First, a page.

• transport: the transport name (“polling” or “websocket”)
  • sid: the session ID
  • j: if the transport is polling but a JSONP response is required
  • t: a hashed-timestamp used for cache-busting

extraHeaders

Default value: -

Additional headers (then found in socket.handshake.headers object on the server-side).

Example:

Client

import { io } from "socket.io-client";

const socket = io({
extraHeaders: {
"my-custom-header": "1234"
}
});

Server

io.on("connection", (socket) => {
console.log(socket.handshake.headers); // an object containing "my-custom-header": "1234"
});

A few notes:

  • this will not work when using only WebSocket in a browser
import { io } from "socket.io-client";

const socket = io({
transports: ["websocket"],
extraHeaders: {
"my-custom-header": "1234" // WARN: this will be ignored in a browser
}
});

This will work in Node.js or in React-Native though.

  • you can update the headers during a session, but it will not be reflected on the server-side (as the socket.handshake.headers object contains the headers that were sent during the Socket.IO handshake).
const socket = io({
extraHeaders: {
count: 0
}
});

setInterval(() => {
socket.io.opts.extraHeaders.count++;
}, 1000);

withCredentials

Default value: false

Whether or not cross-site requests should made using credentials such as cookies, authorization headers or TLS client certificates. Setting withCredentials has no effect on same-site requests.

import { io } from "socket.io-client";

const socket = io({
withCredentials: true
});

Documentation:

forceBase64

Default value: false

Whether to force base64 encoding for binary content sent over WebSocket (always enabled for HTTP long-polling).

timestampRequests

Default value: true

Whether to add the timestamp query param to each request (for cache busting).

timestampParam

Default value: "t"

The name of the query parameter to use as our timestamp key.

Node.js-specific options

The following options are supported:

  • agent
  • pfx
  • key
  • passphrase
  • cert
  • ca
  • ciphers
  • rejectUnauthorized

Please refer to the Node.js documentation:

Example with a self-signed certificate:

  • Client
const fs = require("fs");
const socket = require("socket.io-client")("https://example.com", {
ca: fs.readFileSync("./cert.pem")
});
  • Server
const fs = require("fs");
const server = require("https").createServer({
cert: fs.readFileSync("./cert.pem"),
key: fs.readFileSync("./key.pem")
});
const io = require("socket.io")(server);

Example with client-certificate authentication:

  • Client
const fs = require("fs");
const socket = require("socket.io-client")("https://example.com", {
ca: fs.readFileSync("./server-cert.pem"),
cert: fs.readFileSync("./client-cert.pem"),
key: fs.readFileSync("./client-key.pem"),
});
  • Server
const fs = require("fs");
const server = require("https").createServer({
cert: fs.readFileSync("./server-cert.pem"),
key: fs.readFileSync("./server-key.pem"),
requestCert: true,
ca: [
fs.readFileSync('client-cert.pem')
]
});
const io = require("socket.io")(server);

Import note: rejectUnauthorized is a Node.js-only option, it will not bypass the security check in the browser:

Security warning in the browser

Manager options

Note: These settings will be shared by all Socket instances attached to the same Manager.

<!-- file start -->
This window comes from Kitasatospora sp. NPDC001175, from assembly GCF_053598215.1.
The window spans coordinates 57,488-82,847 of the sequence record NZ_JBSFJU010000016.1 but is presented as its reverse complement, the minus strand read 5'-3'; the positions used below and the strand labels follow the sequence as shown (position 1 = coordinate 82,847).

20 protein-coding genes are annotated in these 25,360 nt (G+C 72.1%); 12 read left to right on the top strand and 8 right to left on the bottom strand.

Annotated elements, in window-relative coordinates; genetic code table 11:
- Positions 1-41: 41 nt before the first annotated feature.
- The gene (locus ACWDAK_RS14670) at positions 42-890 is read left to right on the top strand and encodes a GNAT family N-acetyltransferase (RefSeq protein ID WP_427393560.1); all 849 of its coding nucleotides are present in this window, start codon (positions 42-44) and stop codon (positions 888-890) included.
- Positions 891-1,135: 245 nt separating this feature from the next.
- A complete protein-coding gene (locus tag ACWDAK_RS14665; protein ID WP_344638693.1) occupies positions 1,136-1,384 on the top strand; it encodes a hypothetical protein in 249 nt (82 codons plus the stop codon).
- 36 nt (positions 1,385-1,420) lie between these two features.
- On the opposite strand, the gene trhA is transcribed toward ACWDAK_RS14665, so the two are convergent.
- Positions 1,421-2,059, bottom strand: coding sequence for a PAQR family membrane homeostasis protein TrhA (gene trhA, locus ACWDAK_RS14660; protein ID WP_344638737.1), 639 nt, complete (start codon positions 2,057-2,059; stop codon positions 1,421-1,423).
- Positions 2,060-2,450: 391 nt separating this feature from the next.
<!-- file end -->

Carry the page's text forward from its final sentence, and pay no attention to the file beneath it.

reconnection

Default value: true

Whether reconnection is enabled or not. If set to false, you need to manually reconnect:

import { io } from "socket.io-client";

const socket = io({
reconnection: false
});

const tryReconnect = () => {
setTimeout(() => {
socket.io.open((err) => {
if (err) {
tryReconnect();
}
});
}, 2000);
}

socket.io.on("close", tryReconnect);

reconnectionAttempts

Default value: Infinity

The number of reconnection attempts before giving up.

reconnectionDelay

Default value: 1000

The initial delay before reconnection in milliseconds (affected by the randomizationFactor value).

reconnectionDelayMax

Default value: 5000

The maximum delay between two reconnection attempts. Each attempt increases the reconnection delay by 2x.

randomizationFactor

Default value: 0.5

The randomization factor used when reconnecting (so that the clients do not reconnect at the exact same time after a server crash, for example).

Example with the default values:

  • 1st reconnection attempt happens between 500 and 1500 ms (1000 * 2^0 * (<something between -0.5 and 1.5>))
  • 2nd reconnection attempt happens between 1000 and 3000 ms (1000 * 2^1 * (<something between -0.5 and 1.5>))
  • 3rd reconnection attempt happens between 2000 and 5000 ms (1000 * 2^2 * (<something between -0.5 and 1.5>))
  • next reconnection attempts happen after 5000 ms

timeout

Default value: 20000

The timeout in milliseconds for each connection attempt.

autoConnect

Default value: true

Whether to automatically connect upon creation. If set to false, you need to manually connect:

import { io } from "socket.io-client";

const socket = io({
autoConnect: false
});

socket.connect();
// or
socket.io.open();

parser

Default value: require("socket.io-parser")

The parser used to marshall/unmarshall packets. Please see here for more information.

Socket options

Note: These settings are specific to the given Socket instance.

auth

Default value: -

Credentials that are sent when accessing a namespace (see also here).

Example:

Client

import { io } from "socket.io-client";

const socket = io({
auth: {
token: "abcd"
}
});

Server

io.on("connection", (socket) => {
console.log(socket.handshake.auth); // prints { token: "abcd" }
});

You can update the auth map when the access to the Namespace is denied:

socket.on("connect_error", (err) => {
if (err.message === "invalid credentials") {
socket.auth.token = "efgh";
socket.connect();
}
});

Or manually force the Socket instance to reconnect:

socket.auth.token = "efgh";
socket.disconnect().connect();